• Loss of interest in sex: Managing a cancer diagnosis and receiving treatment can be stressful and draining, thus it is common for someone to momentarily lose interest in sex during this time. The desire for sexual activity can also be decreased by some medications, such as hormone therapy.
  • Ejaculatory issues: Men who have undergone therapy for prostate cancer may notice that their ejaculations are diminished or nonexistent. Compared to prior treatment, orgasm may also feel different.
  • Lack of self-assurance or low sexual self-esteem: Having trouble getting an erection, having urine leakage, and/or having less or no semen volume may all lead to feelings of sexual self-consciousness or performance anxiety.

Things a person can do for a healthy sex life after prostate cancer

One can overcome these challenges and regain a healthy sex life after cancer by being informed about the potential sexual health effects of prostate cancer and its treatment. Following prostate cancer therapy, a person can improve their sexual life in the following ways:

  • Penile rehabilitation: Improvements in erections within the first year following surgery may enhance general contentment and quality of life, while the effects of penile rehabilitation are still under question.
  • Erection aids: There are a number of erectile dysfunction treatments available, including prescription drugs, vacuum devices, and penile implants, which are mechanical devices inserted surgically into the penis to enable a man to get an erection whenever he wants.
  • Counseling or sex therapy: When it comes to sexual function, a person’s mental health is just as vital as their physical health. A person might think about consulting a psychologist or sex therapist for help through a significant life event, including receiving a cancer diagnosis and undergoing treatment.
  • Open communication: Honest, open communication with a sexual partner is essential for a patient who is in a relationship. This can reduce sexual performance anxiety for both partners, enable them to manage their expectations for their sexual connection, and build a foundation of trust for future intimacy.


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What’s the link between Cancer treatment and ED?

What’s the link between Cancer treatment and ED?

Your sex life may change as a result of physical and psychological side effects of cancer treatment. These alterations are referred to as “sexual side effects” by doctors. They consist of modifications to your sex interest and your capacity for sexual action.

Physical, mental, or emotional adverse effects from sexual activity are possible. Your attitude, sense of wellbeing, energy level, and body image can all be impacted by cancer therapy. All of these factors can influence your sexual life.

Whether your cancer diagnosis and/or treatment may alter your sexual life is something you should discuss with your medical team. If at all possible, do this before beginning treatment. The optimal form of treatment for you can be impacted by it. Getting a second opinion might be wise if you are extremely concerned.

Sexual problem during cancer

Your sexual health may change as a result of having cancer or the therapy for it, either during or after treatment. These modifications could go or stay put. Everyone is unique.

Treatments that directly affect your genital organs are more likely to have physical side effects. Prostate, bladder, and testicular cancer treatments, for instance, are more likely than some other cancer treatments to have an impact on your capacity to physically engage in sexual activity. However, leukaemia treatment, for example, might also make you feel exhausted or ill, which can reduce your interest in sex. This is why discussing your unique diagnosis and what to expect with your medical team can be beneficial.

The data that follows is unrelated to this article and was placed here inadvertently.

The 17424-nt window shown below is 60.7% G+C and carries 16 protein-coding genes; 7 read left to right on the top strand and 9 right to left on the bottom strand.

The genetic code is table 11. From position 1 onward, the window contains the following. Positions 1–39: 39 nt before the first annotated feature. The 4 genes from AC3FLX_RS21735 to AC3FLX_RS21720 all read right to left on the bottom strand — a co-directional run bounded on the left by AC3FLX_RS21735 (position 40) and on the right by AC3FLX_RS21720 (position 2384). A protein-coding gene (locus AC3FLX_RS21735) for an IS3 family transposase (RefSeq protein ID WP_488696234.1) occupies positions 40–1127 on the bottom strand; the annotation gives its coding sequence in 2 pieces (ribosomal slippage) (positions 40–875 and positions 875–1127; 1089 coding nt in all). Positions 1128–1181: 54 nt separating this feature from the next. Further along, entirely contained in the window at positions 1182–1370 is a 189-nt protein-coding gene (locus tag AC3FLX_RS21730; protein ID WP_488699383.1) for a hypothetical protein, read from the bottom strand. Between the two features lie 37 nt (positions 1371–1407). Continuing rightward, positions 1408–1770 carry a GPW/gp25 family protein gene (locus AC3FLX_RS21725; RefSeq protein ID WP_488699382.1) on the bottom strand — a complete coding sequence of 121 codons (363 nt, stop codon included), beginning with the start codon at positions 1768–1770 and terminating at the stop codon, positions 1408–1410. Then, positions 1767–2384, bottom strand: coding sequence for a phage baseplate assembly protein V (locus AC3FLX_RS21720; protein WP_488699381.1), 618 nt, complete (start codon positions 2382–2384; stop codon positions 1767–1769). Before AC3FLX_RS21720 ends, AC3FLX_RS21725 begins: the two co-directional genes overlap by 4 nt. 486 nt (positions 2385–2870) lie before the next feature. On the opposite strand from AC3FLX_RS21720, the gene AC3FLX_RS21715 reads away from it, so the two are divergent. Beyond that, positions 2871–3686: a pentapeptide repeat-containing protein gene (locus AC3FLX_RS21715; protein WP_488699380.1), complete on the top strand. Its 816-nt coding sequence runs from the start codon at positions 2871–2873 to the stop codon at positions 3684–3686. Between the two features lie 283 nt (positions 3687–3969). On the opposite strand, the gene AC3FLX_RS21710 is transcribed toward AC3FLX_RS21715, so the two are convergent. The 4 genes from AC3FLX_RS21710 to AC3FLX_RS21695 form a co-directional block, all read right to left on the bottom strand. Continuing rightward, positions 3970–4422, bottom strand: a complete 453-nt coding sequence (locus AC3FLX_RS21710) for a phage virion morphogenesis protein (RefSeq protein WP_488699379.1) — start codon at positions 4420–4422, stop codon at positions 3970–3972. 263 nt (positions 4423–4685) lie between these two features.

The following are examples of possible sexual side effects:

  • less sex-related interest
  • having trouble attaining or maintaining an erection long enough to engage in penetration. Other terms for this issue include “erectile dysfunction” and “ED.”
  • Orgasming before you’re ready is known as premature ejaculation.
  • urinating (peeing) while having an orgasm.
  • having a “dry” orgasm in which no sperm emerges. This can occur if semen exits the penis instead of flowing backward into the bladder.
  • suffering when having sex.

Inform your medical staff if you experience any of these issues before starting therapy. They might be able to assist or stop the difficulties from growing worse if they are aware of the issue. Additionally, during or after treatment, let your medical team know if you have any new issues or changes in your sexual health.

Treatments that can cause sexual problems

Surgery – The nerves that regulate erections can be harmed during procedures on the prostate, testicles, bladder, colon, and/or rectum. Consult your surgeon on “nerve-sparing” procedures. Additionally, surgery can result in “dry” ejaculation. You might find this upsetting or you might not.

Radiation treatment – ED may result after radiation therapy administered to the pelvis, which is the region around the hips. This may occur between six months and two years following the treatment. In two to three years, it might disappear or become better. What to do when you have ED should be discussed with your doctor.

Chemotherapy – Chemotherapy side effects can have an impact on your mood, sense of self, and sexual attraction. Weight gain or loss, nausea, vomiting, and diarrhoea are possible side effects. Additionally, you can stop having erections, but this normally returns with time. Any medication, including targeted therapy or immunotherapy, that is a part of your treatment plan should be discussed with your doctor for any potential sexual side effects.

Hormone treatment – Some prostate cancer treatments aim to reduce the amount of testosterone your body produces. Although it is done to treat the cancer, this may result in ED, reduced sex drive, and difficulties achieving an orgasm.